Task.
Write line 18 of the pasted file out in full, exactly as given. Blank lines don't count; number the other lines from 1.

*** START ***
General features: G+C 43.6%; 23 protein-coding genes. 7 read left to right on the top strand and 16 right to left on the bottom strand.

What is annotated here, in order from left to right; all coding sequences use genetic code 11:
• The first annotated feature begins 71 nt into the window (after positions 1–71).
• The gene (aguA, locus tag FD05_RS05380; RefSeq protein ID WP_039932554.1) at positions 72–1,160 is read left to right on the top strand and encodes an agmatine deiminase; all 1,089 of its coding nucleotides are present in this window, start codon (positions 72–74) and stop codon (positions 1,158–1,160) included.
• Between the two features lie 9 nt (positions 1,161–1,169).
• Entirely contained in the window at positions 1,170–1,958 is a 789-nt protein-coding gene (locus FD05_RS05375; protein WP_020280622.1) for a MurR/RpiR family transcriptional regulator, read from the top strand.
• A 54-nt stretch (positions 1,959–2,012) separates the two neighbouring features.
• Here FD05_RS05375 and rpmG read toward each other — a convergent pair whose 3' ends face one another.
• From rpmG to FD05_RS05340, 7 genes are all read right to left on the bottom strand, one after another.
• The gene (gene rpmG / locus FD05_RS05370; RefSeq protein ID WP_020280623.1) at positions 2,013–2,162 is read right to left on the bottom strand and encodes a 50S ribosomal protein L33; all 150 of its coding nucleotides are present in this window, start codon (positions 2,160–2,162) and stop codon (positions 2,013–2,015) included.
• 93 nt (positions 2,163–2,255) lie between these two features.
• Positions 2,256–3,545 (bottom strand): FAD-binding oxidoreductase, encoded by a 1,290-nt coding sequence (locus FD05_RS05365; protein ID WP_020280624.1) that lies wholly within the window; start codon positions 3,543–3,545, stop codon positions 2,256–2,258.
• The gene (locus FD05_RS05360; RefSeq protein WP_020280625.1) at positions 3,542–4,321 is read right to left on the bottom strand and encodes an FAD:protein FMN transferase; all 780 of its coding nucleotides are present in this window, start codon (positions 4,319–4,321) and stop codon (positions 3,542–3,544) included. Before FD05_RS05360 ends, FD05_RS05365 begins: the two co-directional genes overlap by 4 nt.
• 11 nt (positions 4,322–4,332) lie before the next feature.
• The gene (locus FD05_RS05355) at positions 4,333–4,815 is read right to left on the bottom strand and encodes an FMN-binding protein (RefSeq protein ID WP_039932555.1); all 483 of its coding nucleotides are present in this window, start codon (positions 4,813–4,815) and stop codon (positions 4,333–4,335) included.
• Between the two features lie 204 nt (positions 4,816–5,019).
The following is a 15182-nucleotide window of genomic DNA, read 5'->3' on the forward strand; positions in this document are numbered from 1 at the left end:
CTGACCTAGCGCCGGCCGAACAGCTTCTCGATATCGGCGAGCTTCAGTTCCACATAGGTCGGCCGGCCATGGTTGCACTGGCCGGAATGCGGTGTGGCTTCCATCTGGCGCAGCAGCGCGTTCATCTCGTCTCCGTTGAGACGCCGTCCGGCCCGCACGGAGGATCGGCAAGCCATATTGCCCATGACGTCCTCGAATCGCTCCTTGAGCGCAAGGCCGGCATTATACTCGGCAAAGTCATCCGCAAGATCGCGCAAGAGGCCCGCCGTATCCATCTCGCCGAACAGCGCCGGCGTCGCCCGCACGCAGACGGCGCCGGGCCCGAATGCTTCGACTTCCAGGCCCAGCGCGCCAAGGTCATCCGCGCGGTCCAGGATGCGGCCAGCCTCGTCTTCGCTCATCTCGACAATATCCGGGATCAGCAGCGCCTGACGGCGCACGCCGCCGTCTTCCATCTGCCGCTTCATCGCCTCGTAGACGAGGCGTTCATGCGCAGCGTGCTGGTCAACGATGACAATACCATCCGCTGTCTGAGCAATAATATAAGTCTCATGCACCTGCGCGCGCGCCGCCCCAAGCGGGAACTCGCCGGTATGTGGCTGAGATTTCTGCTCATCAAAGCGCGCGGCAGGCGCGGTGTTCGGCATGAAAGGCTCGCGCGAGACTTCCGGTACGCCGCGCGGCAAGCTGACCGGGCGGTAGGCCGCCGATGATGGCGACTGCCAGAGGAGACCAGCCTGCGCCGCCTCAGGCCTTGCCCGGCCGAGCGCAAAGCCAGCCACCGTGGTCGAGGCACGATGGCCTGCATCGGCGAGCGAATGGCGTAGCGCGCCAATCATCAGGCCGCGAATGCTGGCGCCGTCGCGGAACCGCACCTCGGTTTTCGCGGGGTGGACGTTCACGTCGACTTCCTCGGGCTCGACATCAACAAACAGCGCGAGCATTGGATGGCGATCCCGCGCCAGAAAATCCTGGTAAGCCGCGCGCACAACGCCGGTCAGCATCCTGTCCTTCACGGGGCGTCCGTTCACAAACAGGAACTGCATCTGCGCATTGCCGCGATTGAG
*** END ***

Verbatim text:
CTGACCTAGCGCCGGCCGAACAGCTTCTCGATATCGGCGAGCTTCAGTTCCACATAGGTCGGCCGGCCATGGTTGCACTGGCCGGAATGCGGTGTGGCTTCCATCTGGCGCAGCAGCGCGTTCATCTCGTCTCCGTTGAGACGCCGTCCGGCCCGCACGGAGGATCGGCAAGCCATATTGCCCATGACGTCCTCGAATCGCTCCTTGAGCGCAAGGCCGGCATTATACTCGGCAAAGTCATCCGCAAGATCGCGCAAGAGGCCCGCCGTATCCATCTCGCCGAACAGCGCCGGCGTCGCCCGCACGCAGACGGCGCCGGGCCCGAATGCTTCGACTTCCAGGCCCAGCGCGCCAAGGTCATCCGCGCGGTCCAGGATGCGGCCAGCCTCGTCTTCGCTCATCTCGACAATATCCGGGATCAGCAGCGCCTGACGGCGCACGCCGCCGTCTTCCATCTGCCGCTTCATCGCCTCGTAGACGAGGCGTTCATGCGCAGCGTGCTGGTCAACGATGACAATACCATCCGCTGTCTGAGCAATAATATAAGTCTCATGCACCTGCGCGCGCGCCGCCCCAAGCGGGAACTCGCCGGTATGTGGCTGAGATTTCTGCTCATCAAAGCGCGCGGCAGGCGCGGTGTTCGGCATGAAAGGCTCGCGCGAGACTTCCGGTACGCCGCGCGGCAAGCTGACCGGGCGGTAGGCCGCCGATGATGGCGACTGCCAGAGGAGACCAGCCTGCGCCGCCTCAGGCCTTGCCCGGCCGAGCGCAAAGCCAGCCACCGTGGTCGAGGCACGATGGCCTGCATCGGCGAGCGAATGGCGTAGCGCGCCAATCATCAGGCCGCGAATGCTGGCGCCGTCGCGGAACCGCACCTCGGTTTTCGCGGGGTGGACGTTCACGTCGACTTCCTCGGGCTCGACATCAACAAACAGCGCGAGCATTGGATGGCGATCCCGCGCCAGAAAATCCTGGTAAGCCGCGCGCACAACGCCGGTCAGCATCCTGTCCTTCACGGGGCGTCCGTTCACAAACAGGAACTGCATCTGCGCATTGCCGCGATTGAG